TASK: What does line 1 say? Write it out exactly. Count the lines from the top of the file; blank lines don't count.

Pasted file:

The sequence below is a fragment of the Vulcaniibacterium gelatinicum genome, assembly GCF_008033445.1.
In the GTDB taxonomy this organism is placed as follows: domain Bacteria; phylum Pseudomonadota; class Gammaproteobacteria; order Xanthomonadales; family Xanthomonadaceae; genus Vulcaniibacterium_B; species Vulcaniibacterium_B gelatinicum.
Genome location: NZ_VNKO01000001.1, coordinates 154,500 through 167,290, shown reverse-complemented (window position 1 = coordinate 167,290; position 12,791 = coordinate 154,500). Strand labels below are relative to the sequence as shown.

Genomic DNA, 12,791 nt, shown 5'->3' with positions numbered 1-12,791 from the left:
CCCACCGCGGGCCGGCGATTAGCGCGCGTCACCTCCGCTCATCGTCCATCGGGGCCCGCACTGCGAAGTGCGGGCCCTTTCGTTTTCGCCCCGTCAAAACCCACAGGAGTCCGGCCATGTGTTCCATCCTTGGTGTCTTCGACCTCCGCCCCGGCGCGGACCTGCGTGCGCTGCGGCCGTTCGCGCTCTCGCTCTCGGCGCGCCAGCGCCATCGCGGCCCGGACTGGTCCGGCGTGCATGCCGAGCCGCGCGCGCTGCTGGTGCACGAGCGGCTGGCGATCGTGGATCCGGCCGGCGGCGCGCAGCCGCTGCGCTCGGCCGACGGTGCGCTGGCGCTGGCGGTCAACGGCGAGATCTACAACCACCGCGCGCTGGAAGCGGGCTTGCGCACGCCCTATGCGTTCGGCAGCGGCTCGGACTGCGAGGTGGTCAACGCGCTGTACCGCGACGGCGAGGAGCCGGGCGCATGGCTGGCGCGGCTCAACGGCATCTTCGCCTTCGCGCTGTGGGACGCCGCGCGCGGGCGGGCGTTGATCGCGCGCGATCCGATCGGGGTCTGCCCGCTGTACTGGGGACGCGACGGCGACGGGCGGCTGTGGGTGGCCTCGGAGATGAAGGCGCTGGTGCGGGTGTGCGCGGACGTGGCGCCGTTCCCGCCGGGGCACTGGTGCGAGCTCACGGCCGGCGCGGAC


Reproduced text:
The sequence below is a fragment of the Vulcaniibacterium gelatinicum genome, assembly GCF_008033445.1.